A 2030 petrol and diesel sales ban would cut air pollution and put the UK ahead in the global EV market

Monday 19 March 2018
Chaitanya Kumar Chaitanya KumarSenior policy adviser020 7630 4514ckumar@green-alliance.org.uk

Despite progress in supporting electric vehicles (EV), continued lack of robust policy to drive the industry is setting Britain back in the global market, in the face of European and global competition. But if the proposed ban on petrol and diesel vehicles was brought forward ten years, from 2040 to 2030, the government would simultaneously make a big gesture which improved urban air quality and backed British manufacturing.
 
New analysis from think tank Green Alliance [1] shows that introducing a Zero Emission Vehicle (ZEV) sales mandate alongside a strong vehicle emissions target can boost the EV market in Britain.
 
Using fiscal and non-fiscal incentives, within a revised 2030 ban on sales of polluting vehicles, could lower the UK’s £5 billion trade deficit in the automotive sector and reduce the projected gap in meeting the UK’s carbon budgets by as much as 60 per cent. [2]
 
The report proposes three key shifts in government policy to encourage the early uptake of EVs:

1. a new ZEV mandate, for sales of zero emission vehicles to reach 15 per cent by 2022, rising to 45 per cent by 2025;
2. going above existing CO2 targets under EU regulation to ensure new sales meet a fleet wide target of 60gCO2/km by 2025;
3. commit to electrifying the entire government vehicle fleet by 2022.
 
Bringing forward the mainstream uptake of electric vehicles will also have huge health benefits, as it would cut air pollution by at least a sixth by 2025, while halving the UK’s dependence on oil imports by 2035.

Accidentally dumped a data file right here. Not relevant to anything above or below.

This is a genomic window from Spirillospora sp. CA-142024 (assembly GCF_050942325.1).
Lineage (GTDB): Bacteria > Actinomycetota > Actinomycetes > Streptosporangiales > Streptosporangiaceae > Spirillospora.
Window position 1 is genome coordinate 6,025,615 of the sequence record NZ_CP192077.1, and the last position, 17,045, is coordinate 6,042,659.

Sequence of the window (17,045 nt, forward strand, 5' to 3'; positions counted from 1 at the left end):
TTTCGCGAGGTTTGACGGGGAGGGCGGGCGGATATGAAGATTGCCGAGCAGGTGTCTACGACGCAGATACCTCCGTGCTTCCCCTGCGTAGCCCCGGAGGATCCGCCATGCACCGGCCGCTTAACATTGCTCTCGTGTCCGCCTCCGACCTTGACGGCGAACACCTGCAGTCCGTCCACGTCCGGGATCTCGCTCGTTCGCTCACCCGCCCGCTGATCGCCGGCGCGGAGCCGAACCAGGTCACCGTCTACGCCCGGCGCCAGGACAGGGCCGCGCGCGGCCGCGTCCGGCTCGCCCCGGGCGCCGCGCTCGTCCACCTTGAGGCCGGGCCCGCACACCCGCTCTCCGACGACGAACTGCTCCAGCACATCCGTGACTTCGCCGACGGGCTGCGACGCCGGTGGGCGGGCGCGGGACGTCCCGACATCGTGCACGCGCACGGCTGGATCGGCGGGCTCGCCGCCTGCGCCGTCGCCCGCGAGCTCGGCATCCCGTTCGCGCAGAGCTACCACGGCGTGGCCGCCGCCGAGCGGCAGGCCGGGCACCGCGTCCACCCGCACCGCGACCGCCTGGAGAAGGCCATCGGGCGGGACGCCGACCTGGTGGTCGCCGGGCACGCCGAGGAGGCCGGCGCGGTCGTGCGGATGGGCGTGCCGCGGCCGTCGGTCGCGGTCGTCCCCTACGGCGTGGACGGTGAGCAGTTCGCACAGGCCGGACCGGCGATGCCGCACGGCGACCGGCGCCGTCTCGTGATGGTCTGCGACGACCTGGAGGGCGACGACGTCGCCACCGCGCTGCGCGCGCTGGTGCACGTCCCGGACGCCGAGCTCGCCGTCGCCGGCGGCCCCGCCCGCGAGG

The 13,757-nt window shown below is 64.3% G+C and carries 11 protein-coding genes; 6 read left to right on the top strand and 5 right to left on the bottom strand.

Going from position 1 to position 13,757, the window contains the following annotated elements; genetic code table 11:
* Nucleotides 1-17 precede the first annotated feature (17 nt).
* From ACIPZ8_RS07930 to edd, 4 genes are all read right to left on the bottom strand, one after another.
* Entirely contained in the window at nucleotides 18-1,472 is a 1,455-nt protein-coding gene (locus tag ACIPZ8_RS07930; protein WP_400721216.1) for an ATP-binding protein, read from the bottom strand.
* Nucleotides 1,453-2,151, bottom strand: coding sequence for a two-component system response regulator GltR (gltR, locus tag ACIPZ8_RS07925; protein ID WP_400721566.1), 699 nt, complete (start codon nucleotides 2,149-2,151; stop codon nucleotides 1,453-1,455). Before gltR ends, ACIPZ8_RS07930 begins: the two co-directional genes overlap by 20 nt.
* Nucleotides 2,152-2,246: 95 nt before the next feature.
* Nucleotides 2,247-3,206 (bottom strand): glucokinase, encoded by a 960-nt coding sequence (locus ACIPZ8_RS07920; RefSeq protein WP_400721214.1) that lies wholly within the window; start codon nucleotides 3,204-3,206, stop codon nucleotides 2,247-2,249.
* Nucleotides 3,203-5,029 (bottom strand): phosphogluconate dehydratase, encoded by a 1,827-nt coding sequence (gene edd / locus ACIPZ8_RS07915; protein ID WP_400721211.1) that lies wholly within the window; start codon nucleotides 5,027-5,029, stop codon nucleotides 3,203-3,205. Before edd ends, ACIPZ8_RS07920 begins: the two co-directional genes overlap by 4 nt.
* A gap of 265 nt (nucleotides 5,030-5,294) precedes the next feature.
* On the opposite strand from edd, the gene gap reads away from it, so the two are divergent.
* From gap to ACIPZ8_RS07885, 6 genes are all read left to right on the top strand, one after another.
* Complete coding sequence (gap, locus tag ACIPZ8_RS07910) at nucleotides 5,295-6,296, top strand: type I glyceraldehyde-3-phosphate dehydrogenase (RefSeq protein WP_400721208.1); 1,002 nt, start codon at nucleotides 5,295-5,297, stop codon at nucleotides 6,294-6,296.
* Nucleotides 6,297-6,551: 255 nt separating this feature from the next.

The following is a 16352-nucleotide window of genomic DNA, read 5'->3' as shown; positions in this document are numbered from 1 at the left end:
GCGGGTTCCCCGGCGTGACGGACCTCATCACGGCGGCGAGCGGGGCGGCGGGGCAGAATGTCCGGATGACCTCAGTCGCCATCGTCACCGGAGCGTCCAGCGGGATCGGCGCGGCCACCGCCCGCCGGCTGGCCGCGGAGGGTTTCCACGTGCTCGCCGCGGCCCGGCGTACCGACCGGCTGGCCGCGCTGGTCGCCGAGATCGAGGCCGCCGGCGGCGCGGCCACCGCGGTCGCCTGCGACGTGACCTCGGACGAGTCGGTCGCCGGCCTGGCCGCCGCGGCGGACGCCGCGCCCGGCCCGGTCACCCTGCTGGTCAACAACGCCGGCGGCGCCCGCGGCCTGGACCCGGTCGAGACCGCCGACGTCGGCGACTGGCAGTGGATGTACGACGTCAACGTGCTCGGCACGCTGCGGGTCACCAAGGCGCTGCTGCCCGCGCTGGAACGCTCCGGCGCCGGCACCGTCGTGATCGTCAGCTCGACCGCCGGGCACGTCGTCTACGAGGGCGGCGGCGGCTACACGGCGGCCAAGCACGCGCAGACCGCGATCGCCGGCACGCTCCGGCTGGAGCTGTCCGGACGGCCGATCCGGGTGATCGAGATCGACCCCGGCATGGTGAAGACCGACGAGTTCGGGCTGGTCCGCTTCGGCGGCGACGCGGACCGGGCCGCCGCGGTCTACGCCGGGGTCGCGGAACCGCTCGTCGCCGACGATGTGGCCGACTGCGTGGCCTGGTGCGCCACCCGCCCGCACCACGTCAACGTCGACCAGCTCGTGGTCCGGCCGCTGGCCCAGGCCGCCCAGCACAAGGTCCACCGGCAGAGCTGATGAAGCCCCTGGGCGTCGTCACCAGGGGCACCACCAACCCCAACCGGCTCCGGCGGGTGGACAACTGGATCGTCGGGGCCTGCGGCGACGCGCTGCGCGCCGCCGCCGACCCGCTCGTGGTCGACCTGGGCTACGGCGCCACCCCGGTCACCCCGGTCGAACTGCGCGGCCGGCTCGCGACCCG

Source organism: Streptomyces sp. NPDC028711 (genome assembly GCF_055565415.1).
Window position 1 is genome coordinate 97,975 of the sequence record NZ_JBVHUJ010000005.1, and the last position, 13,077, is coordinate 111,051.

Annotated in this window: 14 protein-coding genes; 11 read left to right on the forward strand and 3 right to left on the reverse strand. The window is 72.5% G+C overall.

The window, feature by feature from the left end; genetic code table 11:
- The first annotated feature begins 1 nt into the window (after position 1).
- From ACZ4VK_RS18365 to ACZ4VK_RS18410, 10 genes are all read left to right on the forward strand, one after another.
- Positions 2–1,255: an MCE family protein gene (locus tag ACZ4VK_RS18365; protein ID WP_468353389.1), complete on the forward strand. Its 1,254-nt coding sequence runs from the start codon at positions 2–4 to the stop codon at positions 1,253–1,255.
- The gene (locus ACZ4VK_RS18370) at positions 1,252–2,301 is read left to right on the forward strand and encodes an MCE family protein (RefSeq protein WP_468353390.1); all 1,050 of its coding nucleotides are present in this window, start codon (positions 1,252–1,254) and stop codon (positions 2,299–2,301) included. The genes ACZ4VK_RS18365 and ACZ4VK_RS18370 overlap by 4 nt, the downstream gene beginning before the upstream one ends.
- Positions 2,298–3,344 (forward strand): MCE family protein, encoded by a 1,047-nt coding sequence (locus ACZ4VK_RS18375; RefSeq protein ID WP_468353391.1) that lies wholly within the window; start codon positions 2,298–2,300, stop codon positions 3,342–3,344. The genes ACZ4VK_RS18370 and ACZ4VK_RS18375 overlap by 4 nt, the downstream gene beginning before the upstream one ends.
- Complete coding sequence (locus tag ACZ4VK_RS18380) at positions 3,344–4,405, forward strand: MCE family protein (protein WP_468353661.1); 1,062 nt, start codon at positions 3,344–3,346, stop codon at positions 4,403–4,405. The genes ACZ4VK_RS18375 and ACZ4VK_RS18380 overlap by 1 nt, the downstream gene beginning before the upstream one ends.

In terms of its competitiveness in the global automotive market, Green Alliance warns the UK should not rest on its laurels. Last year, Germany overtook the UK for the first time in EV sales and China manufactured half of all EV’s sold globally. Cementing UK’s leadership in the EV market needs a strong domestic EV manufacturing sector, robust local demand and streamlined supply chains with Europe.
 
Chaitanya Kumar, senior policy adviser at Green Alliance said:
 “Surprisingly, the first two months of 2018 saw a dip in EV sales compared to the previous year. This could be a worrying trend that suggests the need for greater certainty in policy, and a powerful signal to the market that the UK sees electric vehicles as a significant part of its economic future.
 
If the government wants to leave the environment in a better place, accelerating uptake of electric vehicles will be an excellent and popular way to clean up our air, as well as driving forward an exciting new manufacturing industry for the UK.”
 
ENDS

Contact: Chaitanya Kumar, senior policy adviser, Green Alliance, t. 020 7630 4514 ckumar@green-alliance.org.uk
 
 
Notes
[1] Green Alliance is a charity and independent think tank focused on ambitious leadership for the environment. Since 1979, it has been working with a network of influential leaders in business, NGOs and politics to stimulate new thinking and dialogue on environmental policy, and increase political action and support for environmental solutions in the UK.